C. Judge Jones' Decision

         Magistrate Judge Jones disagreed. Judge Jones began by discussing the Supreme Court decision on which the government relied for its standing position, Rakas v. Illinois. Dkt. No. 25 at 2. Judge Jones found that the Rakas Court had rejected the “target” theory of Fourth Amendment standing that the defendant advanced. Dkt. No. 25 at 2. He noted that Rakas expressly stated that someone whose property was seized had no “‘legitimate expectation of privacy' protected by the Fourth Amendment ‘in the glove compartment or area under the seat of the car in which they were merely passengers. Like the trunk of an automobile, these are areas in which a passenger qua passenger simply would not normally have a legitimate expectation of privacy.'” Id. at 2-3 (quoting Rakas, 439 U.S. at 148-49).

         Judge Jones focused on the fact that, while the defendant had asserted a possessory interest in the gun, he had not asserted a possessory interest in the vehicle. Dkt. No. 25 at 3. Judge Jones reasoned:

[S]howing an interest in the property seized is not enough. The Supreme Court has held that ownership of seized property is insufficient to give the owner an expectation of privacy requisite to challenge its seizure. The owner must also have a reasonable expectation of privacy in the place in which the personal property is located. See Rawlings v. Kentucky, 448 U.S. 98, 105-06 (1980); see also United States v. Lisk, 522 F.2d 228, 230-31 (7th Cir. 1975) (in denying motion to suppress a defendant's bomb that was seized from the trunk of another party's [Mr. Hunt] car, stating that “[t]he invasion of Hunt's privacy was a violation of Hunt's Fourth Amendment rights, but this violation is clearly not available to the defendant as a basis for suppressing evidence acquired thereby”).

Dkt. No. 25 at 3.

         Because the defendant was a passenger in Sanders' vehicle, Judge Jones concluded that the defendant did not have a legitimate expectation of privacy in the place searched. Id. at 4. He recommended that this court deny the motion to suppress. Id.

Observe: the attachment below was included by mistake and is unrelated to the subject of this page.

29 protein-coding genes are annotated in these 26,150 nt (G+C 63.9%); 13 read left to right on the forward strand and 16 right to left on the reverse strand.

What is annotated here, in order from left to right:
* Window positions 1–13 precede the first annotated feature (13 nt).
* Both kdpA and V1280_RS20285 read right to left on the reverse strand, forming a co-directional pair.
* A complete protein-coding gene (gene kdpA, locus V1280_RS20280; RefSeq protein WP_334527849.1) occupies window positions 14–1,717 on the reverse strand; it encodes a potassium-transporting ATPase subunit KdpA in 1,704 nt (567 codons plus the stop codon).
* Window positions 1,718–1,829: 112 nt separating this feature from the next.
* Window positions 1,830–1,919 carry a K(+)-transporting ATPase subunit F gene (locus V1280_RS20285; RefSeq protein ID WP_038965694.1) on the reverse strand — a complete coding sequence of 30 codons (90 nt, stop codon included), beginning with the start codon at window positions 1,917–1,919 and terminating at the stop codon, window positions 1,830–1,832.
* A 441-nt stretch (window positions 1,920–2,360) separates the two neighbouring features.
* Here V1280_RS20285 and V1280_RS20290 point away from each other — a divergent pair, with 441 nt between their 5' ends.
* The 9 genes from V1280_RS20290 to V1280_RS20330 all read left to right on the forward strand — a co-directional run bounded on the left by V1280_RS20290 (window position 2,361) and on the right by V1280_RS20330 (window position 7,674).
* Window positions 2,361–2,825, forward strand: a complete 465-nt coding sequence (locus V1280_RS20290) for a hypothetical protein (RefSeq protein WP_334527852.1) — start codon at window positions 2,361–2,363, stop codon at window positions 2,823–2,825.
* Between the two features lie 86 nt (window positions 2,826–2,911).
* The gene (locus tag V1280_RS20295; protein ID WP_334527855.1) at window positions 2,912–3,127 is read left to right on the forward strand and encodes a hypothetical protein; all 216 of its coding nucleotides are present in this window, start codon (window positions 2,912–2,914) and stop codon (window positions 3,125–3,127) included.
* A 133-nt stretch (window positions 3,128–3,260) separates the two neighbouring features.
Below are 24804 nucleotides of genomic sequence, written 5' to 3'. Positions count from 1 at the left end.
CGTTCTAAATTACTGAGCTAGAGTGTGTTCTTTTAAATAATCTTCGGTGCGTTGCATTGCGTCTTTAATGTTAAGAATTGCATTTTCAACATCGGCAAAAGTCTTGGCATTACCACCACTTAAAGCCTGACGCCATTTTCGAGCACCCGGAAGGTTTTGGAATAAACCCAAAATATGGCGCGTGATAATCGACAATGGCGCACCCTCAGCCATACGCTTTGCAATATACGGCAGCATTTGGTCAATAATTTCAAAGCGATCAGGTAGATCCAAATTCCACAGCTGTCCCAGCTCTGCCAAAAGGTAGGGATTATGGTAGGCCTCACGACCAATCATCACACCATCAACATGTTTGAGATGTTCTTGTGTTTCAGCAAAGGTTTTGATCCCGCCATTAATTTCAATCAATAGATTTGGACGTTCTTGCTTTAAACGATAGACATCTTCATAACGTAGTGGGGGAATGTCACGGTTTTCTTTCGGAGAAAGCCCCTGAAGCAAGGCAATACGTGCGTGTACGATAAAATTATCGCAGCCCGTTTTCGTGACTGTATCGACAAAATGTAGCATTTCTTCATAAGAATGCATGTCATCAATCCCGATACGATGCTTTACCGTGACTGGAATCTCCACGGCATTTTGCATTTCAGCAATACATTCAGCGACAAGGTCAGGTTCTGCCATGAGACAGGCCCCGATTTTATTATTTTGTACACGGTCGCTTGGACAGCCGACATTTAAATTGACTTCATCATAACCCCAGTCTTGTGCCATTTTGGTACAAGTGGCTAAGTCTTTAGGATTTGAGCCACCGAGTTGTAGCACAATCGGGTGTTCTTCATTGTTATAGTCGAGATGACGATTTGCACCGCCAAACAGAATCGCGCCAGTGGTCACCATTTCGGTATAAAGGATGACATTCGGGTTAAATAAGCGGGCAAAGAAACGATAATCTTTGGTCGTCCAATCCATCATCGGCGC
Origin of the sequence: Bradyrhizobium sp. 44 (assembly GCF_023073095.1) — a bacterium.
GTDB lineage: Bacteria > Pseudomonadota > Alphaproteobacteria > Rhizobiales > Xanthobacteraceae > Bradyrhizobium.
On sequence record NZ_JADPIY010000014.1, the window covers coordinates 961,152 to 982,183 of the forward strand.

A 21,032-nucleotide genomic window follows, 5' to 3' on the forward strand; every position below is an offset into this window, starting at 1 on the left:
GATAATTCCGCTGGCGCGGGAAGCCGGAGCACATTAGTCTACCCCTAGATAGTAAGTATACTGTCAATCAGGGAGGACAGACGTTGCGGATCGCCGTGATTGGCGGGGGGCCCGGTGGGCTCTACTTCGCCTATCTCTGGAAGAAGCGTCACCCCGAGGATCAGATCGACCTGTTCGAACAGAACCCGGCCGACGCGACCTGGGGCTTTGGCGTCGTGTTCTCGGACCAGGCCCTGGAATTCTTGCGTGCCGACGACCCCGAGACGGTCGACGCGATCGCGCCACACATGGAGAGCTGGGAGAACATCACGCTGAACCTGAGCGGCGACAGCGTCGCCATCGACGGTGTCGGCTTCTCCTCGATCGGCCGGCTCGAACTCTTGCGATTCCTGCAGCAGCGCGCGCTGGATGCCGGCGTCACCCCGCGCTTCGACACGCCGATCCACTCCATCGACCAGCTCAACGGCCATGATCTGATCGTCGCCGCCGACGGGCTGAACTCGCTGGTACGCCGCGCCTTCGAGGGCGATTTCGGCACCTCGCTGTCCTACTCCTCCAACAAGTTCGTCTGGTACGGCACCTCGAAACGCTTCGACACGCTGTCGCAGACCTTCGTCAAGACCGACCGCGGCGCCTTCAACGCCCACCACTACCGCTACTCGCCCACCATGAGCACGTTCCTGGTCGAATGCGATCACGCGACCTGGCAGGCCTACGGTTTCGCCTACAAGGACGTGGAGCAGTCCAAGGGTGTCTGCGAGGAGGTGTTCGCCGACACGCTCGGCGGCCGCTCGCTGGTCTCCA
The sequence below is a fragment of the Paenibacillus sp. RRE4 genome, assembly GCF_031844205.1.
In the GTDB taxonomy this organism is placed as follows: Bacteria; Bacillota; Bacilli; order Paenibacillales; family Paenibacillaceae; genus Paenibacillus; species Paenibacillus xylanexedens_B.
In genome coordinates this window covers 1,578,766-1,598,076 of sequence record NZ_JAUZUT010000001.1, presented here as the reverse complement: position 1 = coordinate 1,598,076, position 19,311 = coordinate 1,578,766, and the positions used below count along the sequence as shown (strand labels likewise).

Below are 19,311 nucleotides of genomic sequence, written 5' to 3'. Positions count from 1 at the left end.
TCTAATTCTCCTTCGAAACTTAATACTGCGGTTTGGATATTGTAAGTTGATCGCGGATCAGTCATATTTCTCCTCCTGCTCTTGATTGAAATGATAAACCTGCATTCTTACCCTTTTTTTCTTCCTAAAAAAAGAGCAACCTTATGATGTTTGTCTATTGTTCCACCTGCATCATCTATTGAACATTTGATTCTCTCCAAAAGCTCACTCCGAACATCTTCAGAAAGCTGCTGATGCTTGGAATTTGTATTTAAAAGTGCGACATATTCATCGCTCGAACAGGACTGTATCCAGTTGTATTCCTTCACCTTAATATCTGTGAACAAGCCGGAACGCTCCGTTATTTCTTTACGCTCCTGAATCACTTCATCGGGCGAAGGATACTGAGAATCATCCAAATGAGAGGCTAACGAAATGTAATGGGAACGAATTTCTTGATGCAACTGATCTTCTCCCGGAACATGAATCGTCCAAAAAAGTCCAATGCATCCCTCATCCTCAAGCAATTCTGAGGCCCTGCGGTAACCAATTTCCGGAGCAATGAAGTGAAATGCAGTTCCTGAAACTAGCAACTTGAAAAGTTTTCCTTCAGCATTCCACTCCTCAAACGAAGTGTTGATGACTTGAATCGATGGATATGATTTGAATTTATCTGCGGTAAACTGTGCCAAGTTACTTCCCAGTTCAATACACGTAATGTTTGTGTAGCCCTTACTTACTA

D. Analysis

         In Rakas v. Illinois, the Supreme Court considered whether the petitioners-who had been passengers in the vehicle at the time officers stopped it-had standing under the Fourth Amendment to move to suppress evidence seized from the car. Rakas, 439 U.S. at 133-34. The petitioners conceded that they were “simply passengers; the owner of the car had been the driver of the vehicle at the time of the search[, ]” and did not assert an ownership interest in the evidence they sought to suppress (a rifle and shells). Id. at 130. They advocated broadening the Fourth Amendment standing rule, “so that any criminal defendant at whom a search was ‘directed' would have standing to contest the legality of that search and object to the admission at trial of evidence obtained as a result of the search.” Id. (citing Jones v. United States, 362 U.S. 257 (1960)).

         The Court rejected this “target” theory, and re-affirmed that “‘Fourth Amendment rights are personal rights which, like some other constitutional rights, may not be vicariously asserted.'” Id. at 133-34 (quoting Brown v. United States, 411 U.S. 223, 230 (1973)). The Court reasoned:

[a] person who is aggrieved by an illegal search and seizure only through the introduction of damaging evidence secured by a search of a third person's premises or property has not had any of his Fourth Amendment rights infringed. Alderman, supra, 394 U.S. at 174, 89 S.Ct. at 966. And since the exclusionary rule is an attempt to effectuate the guarantees of the Fourth Amendment, United States v. Calandra, 414 U.S. 338, 347, 94 S.Ct. 613, 619, 38 L.Ed.2d 561 (1974), it is proper ...